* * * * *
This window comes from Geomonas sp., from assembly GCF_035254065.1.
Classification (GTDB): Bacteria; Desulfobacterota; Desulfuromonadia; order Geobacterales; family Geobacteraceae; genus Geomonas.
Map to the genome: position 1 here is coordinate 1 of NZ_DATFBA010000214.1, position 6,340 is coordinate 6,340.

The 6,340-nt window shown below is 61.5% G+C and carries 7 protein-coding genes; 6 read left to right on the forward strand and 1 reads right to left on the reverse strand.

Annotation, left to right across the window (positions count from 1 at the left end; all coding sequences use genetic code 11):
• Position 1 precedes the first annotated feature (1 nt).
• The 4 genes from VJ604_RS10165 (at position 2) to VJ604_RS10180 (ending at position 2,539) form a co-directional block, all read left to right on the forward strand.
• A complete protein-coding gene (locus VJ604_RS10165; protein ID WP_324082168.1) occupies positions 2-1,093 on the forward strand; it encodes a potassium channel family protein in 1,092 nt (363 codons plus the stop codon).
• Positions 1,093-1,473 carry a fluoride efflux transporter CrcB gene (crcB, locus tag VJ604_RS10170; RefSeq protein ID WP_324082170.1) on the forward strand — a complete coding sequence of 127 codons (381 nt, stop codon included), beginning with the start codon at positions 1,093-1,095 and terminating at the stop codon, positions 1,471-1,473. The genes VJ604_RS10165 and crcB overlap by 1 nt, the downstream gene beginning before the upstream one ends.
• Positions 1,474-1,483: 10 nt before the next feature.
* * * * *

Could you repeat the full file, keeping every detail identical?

This window comes from Geomonas sp., from assembly GCF_035254065.1.
Classification (GTDB): Bacteria; Desulfobacterota; Desulfuromonadia; order Geobacterales; family Geobacteraceae; genus Geomonas.
Map to the genome: position 1 here is coordinate 1 of NZ_DATFBA010000214.1, position 6,340 is coordinate 6,340.

The 6,340-nt window shown below is 61.5% G+C and carries 7 protein-coding genes; 6 read left to right on the forward strand and 1 reads right to left on the reverse strand.

Annotation, left to right across the window (positions count from 1 at the left end; all coding sequences use genetic code 11):
• Position 1 precedes the first annotated feature (1 nt).
• The 4 genes from VJ604_RS10165 (at position 2) to VJ604_RS10180 (ending at position 2,539) form a co-directional block, all read left to right on the forward strand.
• A complete protein-coding gene (locus VJ604_RS10165; protein ID WP_324082168.1) occupies positions 2-1,093 on the forward strand; it encodes a potassium channel family protein in 1,092 nt (363 codons plus the stop codon).
• Positions 1,093-1,473 carry a fluoride efflux transporter CrcB gene (crcB, locus tag VJ604_RS10170; RefSeq protein ID WP_324082170.1) on the forward strand — a complete coding sequence of 127 codons (381 nt, stop codon included), beginning with the start codon at positions 1,093-1,095 and terminating at the stop codon, positions 1,471-1,473. The genes VJ604_RS10165 and crcB overlap by 1 nt, the downstream gene beginning before the upstream one ends.
• Positions 1,474-1,483: 10 nt before the next feature.